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French woman, embassy staff confess in Iran trial

TEHRAN, Iran — A young French academic and local staff of the British and French embassies stood trial Saturday with dozens of Iranian opposition figures and confessed to being involved in the country's postelection unrest.

Iran's opposition and rights groups have condemned the trial as a sham and say such confessions are coerced and scripted. Britain, which seemed caught off guard by the appearance of its embassy employee, called it an outrage, while France demanded the immediate release of its citizen.

Saturday's second hearing at Tehran's Revolutionary Court involved a new group of detainees and focused on testimony from the French academic and the two other foreign-linked defendants, demonstrating the government's resolve to taint Iran's pro-reform movement as a tool of foreign countries — particularly Britain and the United States.

The prosecutor accused the two countries of fomenting the unrest in an attempt to engineer a "soft overthrow" of the government.

The French academic and the two embassy employees took turns standing at a podium in the large, wood-paneled courtroom to make confessions before a judge seated between two large portraits for Iran's supreme leader and the Islamic Republic's founder.

The French Embassy employee, Nazak Afshar, cried as she admitted she was involved in postelection disturbances. She dabbed her eyes with a tissue and said that "brothers at the Intelligence Ministry made me understand my mistake," the official Islamic Republic News Agency reported.

Such confessions — whether coerced or not — have become the centerpiece of Iran's mass trial of more than 100 prominent opposition figures and activists, which began a week ago.

The defendants are accused of crimes including rioting, spying and plotting to overthrow the regime during the massive street demonstrations denouncing the official results of the June 12 election.

The prosecutor read out an indictment at Saturday's session that accuses Britain and the U.S. of planning to rouse the unrest with the aim of toppling Iran's Islamic rulers through a "soft overthrow," the IRNA news agency reported. The indictment also accused the two powers of providing financial assistance to Iran's reformists to undermine hard-line ruling clerics.

Hossein Rassam, a political analyst at the British Embassy who was arrested shortly after the election, told the court that Britain was involved in fomenting the unrest, according IRNA.

He said a budget of 300,000 pounds — or about $500,000 — had been allocated to establish contacts with Iranian political groups, influential individuals and activists, IRNA reported.

The news agency quoted him as saying that he established contacts before the election with the campaign headquarters of Mir Hossein Mousavi, the pro-reform candidate who says he was robbed of victory through fraud.

"My main responsibility was to gather information from Tehran and other cities by setting up contacts with individuals and influential parties and political groups and to send reports to London. ... The British Embassy, due to its hostile policies in Iran and fear of exposure of its contacts inside Iran, employed local staff to establish such contacts. I established such contacts based on orders from embassy officials," IRNA quoted Rassam as saying.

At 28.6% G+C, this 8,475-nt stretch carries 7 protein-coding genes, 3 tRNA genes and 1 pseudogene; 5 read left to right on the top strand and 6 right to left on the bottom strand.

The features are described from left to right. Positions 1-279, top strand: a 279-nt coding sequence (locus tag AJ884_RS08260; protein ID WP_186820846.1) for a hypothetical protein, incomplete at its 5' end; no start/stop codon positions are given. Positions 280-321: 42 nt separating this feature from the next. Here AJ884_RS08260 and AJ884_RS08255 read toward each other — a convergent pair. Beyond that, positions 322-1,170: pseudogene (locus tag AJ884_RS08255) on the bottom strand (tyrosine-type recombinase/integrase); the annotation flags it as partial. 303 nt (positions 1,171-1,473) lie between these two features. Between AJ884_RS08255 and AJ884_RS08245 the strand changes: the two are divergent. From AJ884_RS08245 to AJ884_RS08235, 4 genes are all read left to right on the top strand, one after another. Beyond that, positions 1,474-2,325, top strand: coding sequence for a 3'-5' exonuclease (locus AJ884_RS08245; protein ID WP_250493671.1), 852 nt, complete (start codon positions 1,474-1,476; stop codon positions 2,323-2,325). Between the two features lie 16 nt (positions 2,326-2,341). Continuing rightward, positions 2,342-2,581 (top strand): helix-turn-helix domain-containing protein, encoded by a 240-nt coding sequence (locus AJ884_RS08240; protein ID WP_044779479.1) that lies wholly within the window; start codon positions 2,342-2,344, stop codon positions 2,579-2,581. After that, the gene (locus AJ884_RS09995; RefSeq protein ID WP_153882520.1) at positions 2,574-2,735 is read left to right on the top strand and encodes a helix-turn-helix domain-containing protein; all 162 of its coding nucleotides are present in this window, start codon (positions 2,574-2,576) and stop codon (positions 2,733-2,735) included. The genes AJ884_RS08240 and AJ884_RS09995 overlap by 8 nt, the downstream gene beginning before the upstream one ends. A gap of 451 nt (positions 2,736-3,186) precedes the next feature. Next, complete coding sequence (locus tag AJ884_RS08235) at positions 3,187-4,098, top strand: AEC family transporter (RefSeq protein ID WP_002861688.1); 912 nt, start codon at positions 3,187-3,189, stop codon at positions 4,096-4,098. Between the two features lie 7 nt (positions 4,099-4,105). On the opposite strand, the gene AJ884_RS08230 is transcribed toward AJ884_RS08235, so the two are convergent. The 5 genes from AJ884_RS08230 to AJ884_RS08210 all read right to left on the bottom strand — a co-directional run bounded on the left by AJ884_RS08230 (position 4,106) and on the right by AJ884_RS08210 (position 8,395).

Rassam has been charged with espionage and "acting against national security," IRNA reported.

British Foreign Secretary David Miliband condemned the trial and said the British government had raised the matter with the Iranian ambassador in London and Iran's deputy foreign minister.

"Hossein is a member of our staff going about his legitimate duties," Miliband said in a statement. It added that the trial against him and other embassy staff "only brings further discredit to the Iranian regime."

An earlier Foreign Office statement said Rassam's appearance in court was an outrage and contradicted assurances from senior Iranian officials.

Eight other British Embassy staffers arrested along with Rassam were released after about a week in custody.

Seated in the front row of the courtroom with a scarf over her hair was 24-year-old French academic Clotilde Reiss, who was reportedly arrested July 1 at Tehran airport.

According to IRNA, she told the court that she made a mistake by attending a demonstration.

"I had personal motives for joining gatherings to see what was happening out of curiosity but I admit that I made a mistake and should not have attended," IRNA quoted her as saying.

Reiss has been charged with acting against national security by joining protests, gathering information, taking photos and sending them abroad.

The French Foreign Ministry on Saturday called for the immediate release of both Reiss and embassy employee Afshar, saying that the charges against them were without basis.

The ministry statement also objected to the conditions under which Reiss and Afshar were being tried, and "deplored" that neither woman was represented by a lawyer.

Sweden, which holds the rotating presidency of the European Union, expressed concern over the trials and noted that actions against one EU country — citizen or embassy staff — is considered action against all EU member states.

Iranian defendants appearing Saturday included Ali Tajernia, a former reformist lawmaker; Shahaboddin Tabatabaei, a prominent leader of the Islamic Iran Participation Front, Iran's largest reformist political party; and Ahmad Zeidabadi, an outspoken journalist opposing hard-liners.

A reformist Web site said riot police attacked family members of the defendants and others gathered in front of the court to denounce the trial.

Associated Press Writers Raphael G. Satter contributed to this report from London, Elaine Ganley from Paris.